Tuesday, April 17, 2012

Quote Of The Day

If you haven't listened to this whole exchange, please do so. This is what passes for philosophy on the far right these days.

Sam is correct: There is not a single example of free-market libertarianism anywhere in the history of man -- or anything even remotely approaching it -- because the libertarian utopia fall flat on (at least) two fundamental questions:

1) How does a libertarian society protect itself from invasion from an external force? And

2) How does a libertarian society protect itself from the over-consumption of natural resources?

On the second question, I have moral dilemma that I pose to my libertarian friends that NONE have been able to answer yet without admitting that some form of "governmental coercion" is necessary. It goes like this:

In a large bay shared by thousands of families, there is a long tradition of oyster fishermen stretching back for generations. The people around the bay love oysters, and so the oyster fishermen work hard to dredge for oysters each year, but then reap great rewards when they sell their catch at the docks. From year to year the number of oysters caught varies, but there is always plenty to satisfy the demand. Then one year a strange disease hits the oyster population, wiping out whole areas and forcing the oyster fisherman to move farther and farther up the bay to catch even a few bushels of poor-tasting oysters. Eventually, the problem grows so dire that one of the older oystermen suggests that they temporarily suspend operations to allow the oyster stocks to rebound.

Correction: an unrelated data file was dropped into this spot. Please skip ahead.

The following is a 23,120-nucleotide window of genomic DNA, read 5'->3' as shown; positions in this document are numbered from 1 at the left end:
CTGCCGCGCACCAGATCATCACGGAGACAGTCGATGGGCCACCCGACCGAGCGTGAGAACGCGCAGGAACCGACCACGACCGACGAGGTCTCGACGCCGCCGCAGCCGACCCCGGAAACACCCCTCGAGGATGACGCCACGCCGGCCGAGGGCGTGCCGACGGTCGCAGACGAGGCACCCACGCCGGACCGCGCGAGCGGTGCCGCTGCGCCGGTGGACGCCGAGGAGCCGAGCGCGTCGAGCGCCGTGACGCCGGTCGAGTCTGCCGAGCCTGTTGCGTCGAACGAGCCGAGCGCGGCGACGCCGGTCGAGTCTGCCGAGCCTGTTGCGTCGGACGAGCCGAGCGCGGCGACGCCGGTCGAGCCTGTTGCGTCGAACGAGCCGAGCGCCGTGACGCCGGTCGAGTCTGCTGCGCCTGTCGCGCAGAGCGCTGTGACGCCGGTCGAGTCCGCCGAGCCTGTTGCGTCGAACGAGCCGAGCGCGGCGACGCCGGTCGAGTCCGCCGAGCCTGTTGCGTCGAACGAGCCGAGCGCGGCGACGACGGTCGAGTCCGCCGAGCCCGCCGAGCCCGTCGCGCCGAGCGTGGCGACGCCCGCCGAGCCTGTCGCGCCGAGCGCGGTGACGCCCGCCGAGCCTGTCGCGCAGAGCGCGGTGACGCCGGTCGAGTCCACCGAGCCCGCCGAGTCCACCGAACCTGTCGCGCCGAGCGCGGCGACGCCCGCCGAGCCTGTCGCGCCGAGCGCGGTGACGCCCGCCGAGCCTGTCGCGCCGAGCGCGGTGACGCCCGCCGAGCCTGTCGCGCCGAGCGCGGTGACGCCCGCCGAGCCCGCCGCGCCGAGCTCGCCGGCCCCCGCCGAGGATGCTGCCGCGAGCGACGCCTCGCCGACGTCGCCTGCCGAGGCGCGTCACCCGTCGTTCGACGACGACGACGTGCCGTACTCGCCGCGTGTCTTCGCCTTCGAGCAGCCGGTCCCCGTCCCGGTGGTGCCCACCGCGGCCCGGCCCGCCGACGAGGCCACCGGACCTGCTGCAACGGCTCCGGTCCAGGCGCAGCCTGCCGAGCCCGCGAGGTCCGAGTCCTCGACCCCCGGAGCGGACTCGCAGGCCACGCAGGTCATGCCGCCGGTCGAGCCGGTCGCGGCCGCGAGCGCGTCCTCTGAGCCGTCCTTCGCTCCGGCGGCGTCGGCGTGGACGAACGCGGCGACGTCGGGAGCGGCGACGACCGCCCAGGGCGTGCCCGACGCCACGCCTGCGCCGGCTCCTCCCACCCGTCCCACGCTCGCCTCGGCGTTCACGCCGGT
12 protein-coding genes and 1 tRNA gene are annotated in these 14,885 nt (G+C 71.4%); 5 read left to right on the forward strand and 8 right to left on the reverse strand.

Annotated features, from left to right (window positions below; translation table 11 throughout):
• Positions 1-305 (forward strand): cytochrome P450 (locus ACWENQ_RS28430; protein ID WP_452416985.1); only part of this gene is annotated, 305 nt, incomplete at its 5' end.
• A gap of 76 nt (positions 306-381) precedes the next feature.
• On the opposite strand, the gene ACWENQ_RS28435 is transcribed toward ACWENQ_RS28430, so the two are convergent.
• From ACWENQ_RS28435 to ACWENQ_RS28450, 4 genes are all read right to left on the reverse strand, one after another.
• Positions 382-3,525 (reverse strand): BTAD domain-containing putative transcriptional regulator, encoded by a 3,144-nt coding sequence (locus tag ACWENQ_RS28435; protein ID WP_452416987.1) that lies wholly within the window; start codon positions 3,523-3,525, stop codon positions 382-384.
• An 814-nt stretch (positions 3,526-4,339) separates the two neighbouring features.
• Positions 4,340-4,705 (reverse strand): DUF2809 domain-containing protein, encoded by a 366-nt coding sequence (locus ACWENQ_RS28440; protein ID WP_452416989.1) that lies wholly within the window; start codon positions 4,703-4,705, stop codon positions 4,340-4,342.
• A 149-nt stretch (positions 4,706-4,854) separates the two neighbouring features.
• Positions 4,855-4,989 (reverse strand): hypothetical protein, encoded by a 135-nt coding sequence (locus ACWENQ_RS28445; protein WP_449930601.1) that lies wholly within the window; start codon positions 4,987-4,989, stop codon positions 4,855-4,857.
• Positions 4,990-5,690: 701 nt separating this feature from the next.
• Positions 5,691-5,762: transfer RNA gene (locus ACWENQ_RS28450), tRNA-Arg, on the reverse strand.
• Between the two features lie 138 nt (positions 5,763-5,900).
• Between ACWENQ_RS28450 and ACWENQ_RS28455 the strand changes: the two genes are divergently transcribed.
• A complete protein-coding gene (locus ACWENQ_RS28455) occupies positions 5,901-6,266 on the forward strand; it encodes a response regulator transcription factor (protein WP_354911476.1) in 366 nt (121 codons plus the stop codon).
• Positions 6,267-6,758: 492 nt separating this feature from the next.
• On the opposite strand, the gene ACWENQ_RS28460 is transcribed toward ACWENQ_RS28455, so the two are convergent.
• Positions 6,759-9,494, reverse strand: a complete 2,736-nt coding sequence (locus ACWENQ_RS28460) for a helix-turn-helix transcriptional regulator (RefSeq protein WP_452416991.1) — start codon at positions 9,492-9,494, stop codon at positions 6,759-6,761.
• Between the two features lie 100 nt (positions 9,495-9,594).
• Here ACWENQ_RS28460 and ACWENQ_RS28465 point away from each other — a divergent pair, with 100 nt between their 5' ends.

But another oysterman, who would rather change his profession to deep sea fishing anyway, decides in his own self-interest that he will continue dredging for oysters -- in fact he will INCREASE his efforts -- for the purpose of raising the money necessary to shift his business. He decides he will catch and sell even the smallest, blandest oysters to raise the money he needs. But by doing so, he virtually guarantees the end of the oyster industry for everyone else, at least for the foreseeable future.

In a perfectly libertarian society, what is the correct course of action?

BTW, everything in the first paragraph has actually occurred on the ChesapeakeBay in Maryland and Virginia.

-- "schultzbk", commenting on a C&L post about Sam Seder going up against Libertarianism.

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